Major Google Customer Defects

DFN: Major Google customer swinging its business to Bing (Microsoft). Loyalty to a single search engine could fracture the internet? I think the internet is too bing for this to happen!

Rupert Murdoch Is Quitting Google, Leaving Readers With Only Millions Of Other Web Sites To Choose From
11/24/2009 by Weston Kosova

So Rupert Murdoch, who has suffered for so long at the hands of Google—what with all the traffic Google directs to his NewsCorp Web sites for free—has finally had enough. He’s threatening to pull out of Google altogether and throw all of his business to Bing, Microsoft’s rival search engine.

There’s nothing wrong with Bing. It works just fine. And if Microsoft agrees to pay Murdoch for exclusive rights to list his content, all the better for Murdoch. It just drives him crazy that Google won’t give him money for the privilege of providing him a valuable service. So off you go, Mr. Murdoch. It was nice knowing you.

Now all Murdoch and Microsoft have to do is convince us to start using two search engines every time we go to the Web to look for news. First Google, which most of us already use; and then, oh yeah, I should now go to Bing in the hopes that one of Murdoch’s properties also has something to say on that subject.

Good luck with that, fellas.

The deal may sound great to Murdoch and Microsoft, but neither seems to have given a moment’s thought to what’s best for their customers. Instead of making it easier for people to find what they’re looking for, they’re making it harder.

It’s kind of like this: I like breakfast cereal. I routinely buy Cocoa Puffs and Cap’n Crunch. But you know what I really like? I like Kellogg’s Corn Flakes. They’re delicious, don’t you think? So simple and pure. Whenever I go to the Giant Food store where I buy my groceries and other cereals, I make sure to buy a box of Corn Flakes. Try them with strawberries. So good.

But let’s say Safeway Food stores offers Kellogg’s an exclusive deal to sell Corn Flakes. The cereal will be removed from the shelves at Giant. Now in order to get them I either have to switch to the Safeway across town for my general shopping, or continue to shop at Giant but make a special trip just to buy Corn Flakes.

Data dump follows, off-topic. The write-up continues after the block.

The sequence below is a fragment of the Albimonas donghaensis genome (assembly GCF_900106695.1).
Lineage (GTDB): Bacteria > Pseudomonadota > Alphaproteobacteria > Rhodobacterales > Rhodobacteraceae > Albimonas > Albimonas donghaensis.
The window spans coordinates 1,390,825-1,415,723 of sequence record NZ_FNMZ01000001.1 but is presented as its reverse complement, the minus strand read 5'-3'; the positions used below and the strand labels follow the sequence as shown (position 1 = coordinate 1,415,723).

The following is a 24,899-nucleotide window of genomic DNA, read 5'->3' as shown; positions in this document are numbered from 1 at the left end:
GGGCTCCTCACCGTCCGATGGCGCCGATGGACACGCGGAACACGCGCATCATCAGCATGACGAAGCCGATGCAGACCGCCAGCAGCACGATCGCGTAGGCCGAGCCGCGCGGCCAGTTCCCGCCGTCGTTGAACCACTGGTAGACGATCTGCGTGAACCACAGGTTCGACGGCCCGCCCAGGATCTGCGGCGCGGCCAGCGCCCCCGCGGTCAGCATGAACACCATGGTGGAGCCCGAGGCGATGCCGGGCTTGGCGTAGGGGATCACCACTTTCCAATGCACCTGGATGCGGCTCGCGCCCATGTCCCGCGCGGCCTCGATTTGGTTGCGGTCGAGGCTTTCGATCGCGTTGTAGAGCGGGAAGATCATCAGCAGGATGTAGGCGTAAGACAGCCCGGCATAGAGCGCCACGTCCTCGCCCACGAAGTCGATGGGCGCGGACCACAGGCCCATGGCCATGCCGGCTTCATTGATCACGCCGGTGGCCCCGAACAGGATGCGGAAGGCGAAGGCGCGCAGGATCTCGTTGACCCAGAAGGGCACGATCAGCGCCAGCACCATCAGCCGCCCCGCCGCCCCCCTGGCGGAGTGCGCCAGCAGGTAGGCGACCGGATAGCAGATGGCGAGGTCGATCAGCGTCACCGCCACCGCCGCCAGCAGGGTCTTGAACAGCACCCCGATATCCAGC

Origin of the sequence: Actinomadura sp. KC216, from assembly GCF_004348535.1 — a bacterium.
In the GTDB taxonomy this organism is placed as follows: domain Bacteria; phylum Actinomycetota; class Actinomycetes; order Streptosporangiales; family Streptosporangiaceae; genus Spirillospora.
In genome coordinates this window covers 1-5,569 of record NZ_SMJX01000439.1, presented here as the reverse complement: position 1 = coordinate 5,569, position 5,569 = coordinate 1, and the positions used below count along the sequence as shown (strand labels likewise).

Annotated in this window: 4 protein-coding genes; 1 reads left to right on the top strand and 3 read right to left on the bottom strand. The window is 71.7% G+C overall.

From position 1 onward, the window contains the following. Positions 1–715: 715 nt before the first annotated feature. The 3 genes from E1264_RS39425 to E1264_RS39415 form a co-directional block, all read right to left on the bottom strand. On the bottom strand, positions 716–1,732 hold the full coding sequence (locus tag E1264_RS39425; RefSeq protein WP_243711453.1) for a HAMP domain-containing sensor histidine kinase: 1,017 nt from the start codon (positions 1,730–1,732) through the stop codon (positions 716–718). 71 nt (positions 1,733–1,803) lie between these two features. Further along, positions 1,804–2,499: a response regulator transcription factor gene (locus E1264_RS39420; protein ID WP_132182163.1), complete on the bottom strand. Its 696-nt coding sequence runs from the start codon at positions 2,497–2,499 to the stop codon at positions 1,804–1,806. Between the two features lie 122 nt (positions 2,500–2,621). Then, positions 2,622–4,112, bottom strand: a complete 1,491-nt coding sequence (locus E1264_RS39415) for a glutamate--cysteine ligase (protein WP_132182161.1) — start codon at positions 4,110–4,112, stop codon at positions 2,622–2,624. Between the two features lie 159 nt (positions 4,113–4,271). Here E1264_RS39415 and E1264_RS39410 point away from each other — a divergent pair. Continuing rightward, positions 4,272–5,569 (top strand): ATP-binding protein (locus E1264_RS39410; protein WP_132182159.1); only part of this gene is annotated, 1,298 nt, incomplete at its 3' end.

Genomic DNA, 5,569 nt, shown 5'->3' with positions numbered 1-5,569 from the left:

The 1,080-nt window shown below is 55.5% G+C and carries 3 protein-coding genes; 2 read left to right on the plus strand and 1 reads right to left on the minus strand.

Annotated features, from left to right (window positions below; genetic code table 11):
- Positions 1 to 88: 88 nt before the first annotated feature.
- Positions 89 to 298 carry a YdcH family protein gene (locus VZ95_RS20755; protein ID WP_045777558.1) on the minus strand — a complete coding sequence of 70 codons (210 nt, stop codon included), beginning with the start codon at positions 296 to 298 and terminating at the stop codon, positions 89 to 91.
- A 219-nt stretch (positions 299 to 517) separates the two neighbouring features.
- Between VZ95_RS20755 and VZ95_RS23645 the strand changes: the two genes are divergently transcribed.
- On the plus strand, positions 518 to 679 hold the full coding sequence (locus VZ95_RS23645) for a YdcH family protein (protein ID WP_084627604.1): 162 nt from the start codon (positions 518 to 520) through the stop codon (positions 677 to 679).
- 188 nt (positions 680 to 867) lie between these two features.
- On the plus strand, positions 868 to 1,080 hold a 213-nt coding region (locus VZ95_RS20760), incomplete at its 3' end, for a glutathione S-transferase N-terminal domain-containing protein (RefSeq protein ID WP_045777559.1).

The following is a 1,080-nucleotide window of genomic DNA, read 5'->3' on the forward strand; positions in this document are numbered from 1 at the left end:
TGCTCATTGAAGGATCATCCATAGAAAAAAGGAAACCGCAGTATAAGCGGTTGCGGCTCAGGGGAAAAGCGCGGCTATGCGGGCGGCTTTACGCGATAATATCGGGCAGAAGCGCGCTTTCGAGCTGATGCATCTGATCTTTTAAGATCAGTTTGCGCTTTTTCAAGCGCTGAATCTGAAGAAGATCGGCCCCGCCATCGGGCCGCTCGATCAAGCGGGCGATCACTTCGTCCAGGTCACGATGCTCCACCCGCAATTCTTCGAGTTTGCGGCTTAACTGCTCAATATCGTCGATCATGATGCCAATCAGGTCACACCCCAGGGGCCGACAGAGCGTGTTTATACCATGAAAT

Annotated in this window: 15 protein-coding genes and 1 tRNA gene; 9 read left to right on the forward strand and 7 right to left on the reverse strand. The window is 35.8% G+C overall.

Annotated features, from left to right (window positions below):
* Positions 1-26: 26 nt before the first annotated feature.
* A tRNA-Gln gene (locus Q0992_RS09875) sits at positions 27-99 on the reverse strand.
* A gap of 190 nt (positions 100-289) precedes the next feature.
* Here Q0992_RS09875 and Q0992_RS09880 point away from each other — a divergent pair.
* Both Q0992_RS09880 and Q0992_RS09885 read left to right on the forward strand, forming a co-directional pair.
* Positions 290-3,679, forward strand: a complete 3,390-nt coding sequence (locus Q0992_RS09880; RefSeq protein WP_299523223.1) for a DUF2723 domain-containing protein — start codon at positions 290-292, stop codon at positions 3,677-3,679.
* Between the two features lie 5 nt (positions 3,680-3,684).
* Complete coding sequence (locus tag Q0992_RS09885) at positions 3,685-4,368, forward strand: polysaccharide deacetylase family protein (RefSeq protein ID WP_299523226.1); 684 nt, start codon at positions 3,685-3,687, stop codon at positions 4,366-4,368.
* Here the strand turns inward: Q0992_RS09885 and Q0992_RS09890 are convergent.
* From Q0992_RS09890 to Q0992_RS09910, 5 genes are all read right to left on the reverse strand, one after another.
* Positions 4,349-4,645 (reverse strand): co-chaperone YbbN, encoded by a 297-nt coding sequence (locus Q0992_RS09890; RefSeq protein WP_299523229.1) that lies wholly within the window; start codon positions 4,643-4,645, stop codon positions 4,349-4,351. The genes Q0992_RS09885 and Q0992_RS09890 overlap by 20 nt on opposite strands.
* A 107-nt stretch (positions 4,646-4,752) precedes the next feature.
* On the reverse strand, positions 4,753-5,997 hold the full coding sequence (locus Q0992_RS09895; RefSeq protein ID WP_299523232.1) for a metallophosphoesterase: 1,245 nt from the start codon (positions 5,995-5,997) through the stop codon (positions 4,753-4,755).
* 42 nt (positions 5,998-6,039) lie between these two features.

Which of those things am I going to do?


Here’s why: When I go to the grocery store and see that the Corn Flakes are missing, I’ll be disappointed. But hey, look, that spot on the shelf where the Kellogg’s Corn Flakes used to be isn’t empty—something else has taken its place: AnotherCompany brand corn flakes. The box looks different, but they are corn flakes, and they’re less expensive. Turns out they’ve been selling them for years, but I never noticed before. What the heck, I’ll try a box. Beats making a special trip across town to Safeway.

And here’s what I’ll discover: AnotherCompany brand corn flakes are pretty much the same as Kellogg’s Corn Flakes. Maybe the flakes themselves are shaped a little differently, and they taste just a little different, but after a few bowls I really can’t remember what that difference is. And these new corn flakes taste great with strawberries too!

The next time I’m at Giant, I buy another box of the new corn flakes. I am happy, and go on with my day. If I’m at a hotel and they serve Kellogg’s Corn Flakes, I have a bowl. Yep, they’re good, but not good enough to rearrange my life for.

See where we’re going with this? News on the Web is beyond plentiful, and most of it is similar. Make it less convenient for me to find your Web site, and I’ll switch to one of the many, many others that are just waiting for the opportunity to win my loyalty. It might not be exactly the same as yours, but after a short adjustment period I’m going to be just as happy. The sad truth is, you’re really not that special.